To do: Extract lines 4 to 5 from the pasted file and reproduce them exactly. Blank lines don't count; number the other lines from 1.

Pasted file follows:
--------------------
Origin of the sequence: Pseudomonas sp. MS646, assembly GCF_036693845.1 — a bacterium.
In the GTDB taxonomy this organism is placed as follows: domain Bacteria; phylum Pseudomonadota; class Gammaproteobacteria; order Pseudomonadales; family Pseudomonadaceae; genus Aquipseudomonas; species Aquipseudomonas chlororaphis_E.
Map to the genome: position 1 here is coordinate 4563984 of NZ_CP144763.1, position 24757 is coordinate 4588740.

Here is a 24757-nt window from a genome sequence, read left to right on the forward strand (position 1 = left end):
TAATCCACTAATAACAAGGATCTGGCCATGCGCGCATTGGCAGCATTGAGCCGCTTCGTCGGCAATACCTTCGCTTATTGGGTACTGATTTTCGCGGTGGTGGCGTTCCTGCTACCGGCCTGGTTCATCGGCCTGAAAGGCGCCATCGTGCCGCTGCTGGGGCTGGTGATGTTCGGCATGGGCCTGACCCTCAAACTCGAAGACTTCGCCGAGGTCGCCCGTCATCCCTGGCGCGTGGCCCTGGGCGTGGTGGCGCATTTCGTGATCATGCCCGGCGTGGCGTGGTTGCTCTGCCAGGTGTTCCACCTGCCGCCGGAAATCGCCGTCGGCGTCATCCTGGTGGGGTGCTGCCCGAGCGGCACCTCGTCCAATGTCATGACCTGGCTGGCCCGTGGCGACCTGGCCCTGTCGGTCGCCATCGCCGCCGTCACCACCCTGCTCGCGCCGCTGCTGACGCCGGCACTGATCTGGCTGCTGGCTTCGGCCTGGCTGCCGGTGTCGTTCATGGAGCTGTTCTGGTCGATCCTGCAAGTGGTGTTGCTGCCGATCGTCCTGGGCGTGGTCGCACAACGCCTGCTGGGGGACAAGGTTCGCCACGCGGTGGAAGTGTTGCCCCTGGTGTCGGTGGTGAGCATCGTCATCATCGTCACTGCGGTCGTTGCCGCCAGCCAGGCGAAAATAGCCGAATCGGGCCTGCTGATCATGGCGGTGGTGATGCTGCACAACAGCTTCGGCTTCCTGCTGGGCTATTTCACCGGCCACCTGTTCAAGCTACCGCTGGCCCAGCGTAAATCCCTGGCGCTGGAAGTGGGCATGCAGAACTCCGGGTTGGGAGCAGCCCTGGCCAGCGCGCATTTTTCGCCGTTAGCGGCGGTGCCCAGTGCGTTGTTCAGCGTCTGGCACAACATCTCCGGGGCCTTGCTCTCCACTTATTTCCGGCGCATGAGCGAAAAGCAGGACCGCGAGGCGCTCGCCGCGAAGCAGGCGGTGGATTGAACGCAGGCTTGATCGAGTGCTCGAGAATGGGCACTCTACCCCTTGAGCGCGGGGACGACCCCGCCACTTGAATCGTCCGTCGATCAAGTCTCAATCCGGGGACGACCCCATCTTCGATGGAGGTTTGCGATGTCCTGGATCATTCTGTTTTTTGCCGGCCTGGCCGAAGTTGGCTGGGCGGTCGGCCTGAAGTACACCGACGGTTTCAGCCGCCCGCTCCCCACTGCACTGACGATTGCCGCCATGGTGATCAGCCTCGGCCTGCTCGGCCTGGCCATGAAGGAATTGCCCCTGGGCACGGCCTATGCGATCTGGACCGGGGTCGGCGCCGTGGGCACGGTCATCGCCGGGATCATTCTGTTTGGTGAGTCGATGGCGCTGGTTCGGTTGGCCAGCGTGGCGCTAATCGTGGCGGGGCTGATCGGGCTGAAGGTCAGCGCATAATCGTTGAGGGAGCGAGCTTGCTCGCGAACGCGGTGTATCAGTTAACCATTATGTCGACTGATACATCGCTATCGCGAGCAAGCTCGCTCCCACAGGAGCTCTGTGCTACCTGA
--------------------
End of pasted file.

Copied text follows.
Here is a 24757-nt window from a genome sequence, read left to right on the forward strand (position 1 = left end):
TAATCCACTAATAACAAGGATCTGGCCATGCGCGCATTGGCAGCATTGAGCCGCTTCGTCGGCAATACCTTCGCTTATTGGGTACTGATTTTCGCGGTGGTGGCGTTCCTGCTACCGGCCTGGTTCATCGGCCTGAAAGGCGCCATCGTGCCGCTGCTGGGGCTGGTGATGTTCGGCATGGGCCTGACCCTCAAACTCGAAGACTTCGCCGAGGTCGCCCGTCATCCCTGGCGCGTGGCCCTGGGCGTGGTGGCGCATTTCGTGATCATGCCCGGCGTGGCGTGGTTGCTCTGCCAGGTGTTCCACCTGCCGCCGGAAATCGCCGTCGGCGTCATCCTGGTGGGGTGCTGCCCGAGCGGCACCTCGTCCAATGTCATGACCTGGCTGGCCCGTGGCGACCTGGCCCTGTCGGTCGCCATCGCCGCCGTCACCACCCTGCTCGCGCCGCTGCTGACGCCGGCACTGATCTGGCTGCTGGCTTCGGCCTGGCTGCCGGTGTCGTTCATGGAGCTGTTCTGGTCGATCCTGCAAGTGGTGTTGCTGCCGATCGTCCTGGGCGTGGTCGCACAACGCCTGCTGGGGGACAAGGTTCGCCACGCGGTGGAAGTGTTGCCCCTGGTGTCGGTGGTGAGCATCGTCATCATCGTCACTGCGGTCGTTGCCGCCAGCCAGGCGAAAATAGCCGAATCGGGCCTGCTGATCATGGCGGTGGTGATGCTGCACAACAGCTTCGGCTTCCTGCTGGGCTATTTCACCGGCCACCTGTTCAAGCTACCGCTGGCCCAGCGTAAATCCCTGGCGCTGGAAGTGGGCATGCAGAACTCCGGGTTGGGAGCAGCCCTGGCCAGCGCGCATTTTTCGCCGTTAGCGGCGGTGCCCAGTGCGTTGTTCAGCGTCTGGCACAACATCTCCGGGGCCTTGCTCTCCACTTATTTCCGGCGCATGAGCGAAAAGCAGGACCGCGAGGCGCTCGCCGCGAAGCAGGCGGTGGATTGAACGCAGGCTTGATCGAGTGCTCGAGAATGGGCACTCTACCCCTTGAGCGCGGGGACGACCCCGCCACTTGAATCGTCCGTCGATCAAGTCTCAATCCGGGGACGACCCCATCTTCGATGGAGGTTTGCGATGTCCTGGATCATTCTGTTTTTTGCCGGCCTGGCCGAAGTTGGCTGGGCGGTCGGCCTGAAGTACACCGACGGTTTCAGCCGCCCGCTCCCCACTGCACTGACGATTGCCGCCATGGTGATCAGCCTCGGCCTGCTCGGCCTGGCCATGAAGGAATTGCCCCTGGGCACGGCCTATGCGATCTGGACCGGGGTCGGCGCCGTGGGCACGGTCATCGCCGGGATCATTCTGTTTGGTGAGTCGATGGCGCTGGTTCGGTTGGCCAGCGTGGCGCTAATCGTGGCGGGGCTGATCGGGCTGAAGGTCAGCGCATAATCGTTGAGGGAGCGAGCTTGCTCGCGAACGCGGTGTATCAGTTAACCATTATGTCGACTGATACATCGCTATCGCGAGCAAGCTCGCTCCCACAGGAGCTCTGTGCTACCTGA